The McCann Time Capsule:  Our 'Truth Well Told' Copyright Breakthrough

The McCann Time Capsule: Our 'Truth Well Told' Copyright Breakthrough

In March 1920, The Architect and Engineer, a publication that did not cover advertising, published an advertising news story of major significance to all business-service practitioners regarding newly available branded protection of their proprietary services. Headlined “Trade Marks for ‘Brain Power’ Secure Protection,” it said “It is now possible to secure government registration and protection for an emblem or business badge of a concern which sells brain power or ‘service’ as distinct from a commodity having the physical attribute of merchandise.”

The government breakthrough—a major benefit not only to architects, engineers, banks, and as the story said, also to “shippers, forwarders, brokers, commission houses, and all manner of concerns not engaged in manufacturing lines”-- was McCann’s own “Truth Well Told.” For it was The H. K. McCann Co. (or at least its lawyer Arthur Middleton) who figured out how to protect a service mark given that the U.S. Patent Office at that time had refused to offer trademark protection for any company offering that wasn’t a hard physical object.

The H. K. McCann Co. had gone into business in 1912 with Truth Well Told as our strategy-based creative philosophy. As an early company publication explained, “The motto of The H. K. McCann Company is TRUTH WELL TOLD. When truth is well told it is energetic, convincing. Truth and the telling of it will single out your story from the crowded advertising pages, endow it with the gift of vitality, create from it the buying impulse.” TWT itself came from the brainpower of two of the agency’s founding partners who had joined Mr. McCann: Copy chief Ralph St. Hill had suggested the phrase, and the agency’s first art director, Thomas Nast, Jr., created the emblem of the sculptor carving out the three words (Nast, incidentally, was the son, and St. Hill the son-in-law, of the famous 19th century political cartoonist Thomas Nast).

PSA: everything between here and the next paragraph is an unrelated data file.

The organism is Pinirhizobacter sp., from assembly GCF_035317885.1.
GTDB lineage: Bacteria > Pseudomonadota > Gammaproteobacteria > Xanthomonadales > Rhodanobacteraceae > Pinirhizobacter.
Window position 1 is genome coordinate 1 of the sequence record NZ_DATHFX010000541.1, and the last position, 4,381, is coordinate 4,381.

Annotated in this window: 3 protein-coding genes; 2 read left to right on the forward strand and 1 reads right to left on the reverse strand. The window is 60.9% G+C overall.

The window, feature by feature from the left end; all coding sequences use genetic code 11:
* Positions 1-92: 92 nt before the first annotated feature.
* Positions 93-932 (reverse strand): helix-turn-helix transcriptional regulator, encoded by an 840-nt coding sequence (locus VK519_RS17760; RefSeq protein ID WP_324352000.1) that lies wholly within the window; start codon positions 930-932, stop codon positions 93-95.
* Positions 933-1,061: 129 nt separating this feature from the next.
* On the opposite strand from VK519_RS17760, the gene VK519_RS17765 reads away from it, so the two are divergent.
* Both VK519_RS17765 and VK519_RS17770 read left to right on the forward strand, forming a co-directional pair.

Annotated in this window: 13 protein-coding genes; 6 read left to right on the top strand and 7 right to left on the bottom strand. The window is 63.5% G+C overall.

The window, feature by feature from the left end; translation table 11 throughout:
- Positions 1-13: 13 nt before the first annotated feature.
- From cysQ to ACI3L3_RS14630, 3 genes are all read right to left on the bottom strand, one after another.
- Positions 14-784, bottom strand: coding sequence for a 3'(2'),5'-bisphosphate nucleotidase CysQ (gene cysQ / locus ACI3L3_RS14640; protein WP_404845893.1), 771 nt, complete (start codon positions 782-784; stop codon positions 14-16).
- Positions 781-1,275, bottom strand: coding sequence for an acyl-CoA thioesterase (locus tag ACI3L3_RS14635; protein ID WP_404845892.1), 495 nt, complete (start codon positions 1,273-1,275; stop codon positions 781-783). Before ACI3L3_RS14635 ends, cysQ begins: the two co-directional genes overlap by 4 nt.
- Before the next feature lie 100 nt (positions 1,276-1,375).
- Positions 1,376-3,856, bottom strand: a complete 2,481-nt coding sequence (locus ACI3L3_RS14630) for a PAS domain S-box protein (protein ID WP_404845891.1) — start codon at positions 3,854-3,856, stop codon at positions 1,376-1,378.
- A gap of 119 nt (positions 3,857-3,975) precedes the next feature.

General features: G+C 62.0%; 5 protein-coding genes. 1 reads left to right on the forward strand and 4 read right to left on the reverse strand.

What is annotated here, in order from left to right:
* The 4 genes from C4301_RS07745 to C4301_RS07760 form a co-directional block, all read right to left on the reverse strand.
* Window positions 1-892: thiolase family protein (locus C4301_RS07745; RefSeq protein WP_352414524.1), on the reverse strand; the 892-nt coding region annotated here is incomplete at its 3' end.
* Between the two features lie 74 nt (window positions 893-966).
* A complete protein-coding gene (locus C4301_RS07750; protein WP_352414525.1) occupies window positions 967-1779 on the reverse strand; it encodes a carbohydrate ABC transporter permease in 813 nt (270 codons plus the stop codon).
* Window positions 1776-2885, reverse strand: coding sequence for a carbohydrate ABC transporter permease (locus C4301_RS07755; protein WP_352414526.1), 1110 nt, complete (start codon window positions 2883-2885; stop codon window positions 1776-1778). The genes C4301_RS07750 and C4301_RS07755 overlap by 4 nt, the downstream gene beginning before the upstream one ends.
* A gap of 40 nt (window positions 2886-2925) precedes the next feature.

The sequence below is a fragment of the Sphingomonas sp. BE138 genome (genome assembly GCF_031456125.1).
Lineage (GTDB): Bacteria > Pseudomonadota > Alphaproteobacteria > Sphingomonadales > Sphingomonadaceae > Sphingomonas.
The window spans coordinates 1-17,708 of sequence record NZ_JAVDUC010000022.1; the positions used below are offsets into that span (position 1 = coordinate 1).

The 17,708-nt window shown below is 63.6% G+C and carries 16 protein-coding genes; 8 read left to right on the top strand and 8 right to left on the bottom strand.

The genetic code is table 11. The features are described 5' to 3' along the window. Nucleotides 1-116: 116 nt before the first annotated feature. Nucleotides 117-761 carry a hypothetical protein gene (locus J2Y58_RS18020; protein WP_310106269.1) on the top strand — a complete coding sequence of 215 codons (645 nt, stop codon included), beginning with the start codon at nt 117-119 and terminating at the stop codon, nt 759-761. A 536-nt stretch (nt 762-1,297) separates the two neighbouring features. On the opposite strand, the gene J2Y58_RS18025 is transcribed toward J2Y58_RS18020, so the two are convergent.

Middleton’s solution in getting around the Patent Office’s policy turned on a U.S. Constitution-based strategy. As a Jan. 29, 1920 story in Printers’ Ink, the era’s leading ad trade publication, explained,  “Thwarted at the Trade-Mark division, as has been the common lot of advertising folk who have sought to gain merchandise status for copy writing and market analysis, etc., he turned to the Copyright Office. Here his plaintive lay was to the effect that since the Constitution clearly states that authors and inventors are entitled to protection for their products and inasmuch as protection was denied at the Patent Office for a class of markets that have in many instances become very valuable, there was clearly an obligation upon the copyright officials to afford satisfaction.”  The Copyright Office, while agreeing, also stipulated that the originality and artistic quality of any service marks had to be considered as part of the approval.

Copyright registration was not of the same protective strength as trademarking, but it opened the door for all service companies. Additionally, as The Architect and Engineer pointed out, “Of equal importance is the fact that the copyright entry is a more familiar form of trade mark registration with which to win certification in foreign countries.”

Protecting our Truth Well Told  branded property was not an academic exercise. The motto and emblem were adopted by other organizations of various types around the world, and in all cases required the agency to take action. By the early 1920s, an ad agency in South Africa had used it for itself; the Auckland (New Zealand) Ad Club had made it its official insignia; the Dunlop Advertising Agency in Butte, Montana, adapted it as “Facts Well Told”; and even a newspaper, The Daily Star of New Rochelle, NY, tried using the phrase “The Truth Well Told” as its journalistic motto.

McCann immediately went the next step and  sought stronger protection with the U.S. Patent Office. Following the recommendation of its attorney, it began the process in March 1920 and won its case by that September. As the agency was able to announce, “In January, 1921, we received, through our patent attorney, the formal certificate of registration No. 138998, which marks the close of our activities in this direction for the time being at least. Possibly at some future date we might have occasion to seek international registration. We are now in a position to offer defense against any improper use of our trademark or the adoption by any other company of an emblem infringing upon it.”

Curiously, what the agency did not point out, was that the trademark registration number began with what Harrison McCann had always somewhat playfully insisted was his lucky number, 13. But let’s save that for another McCann Time Capsule entry.

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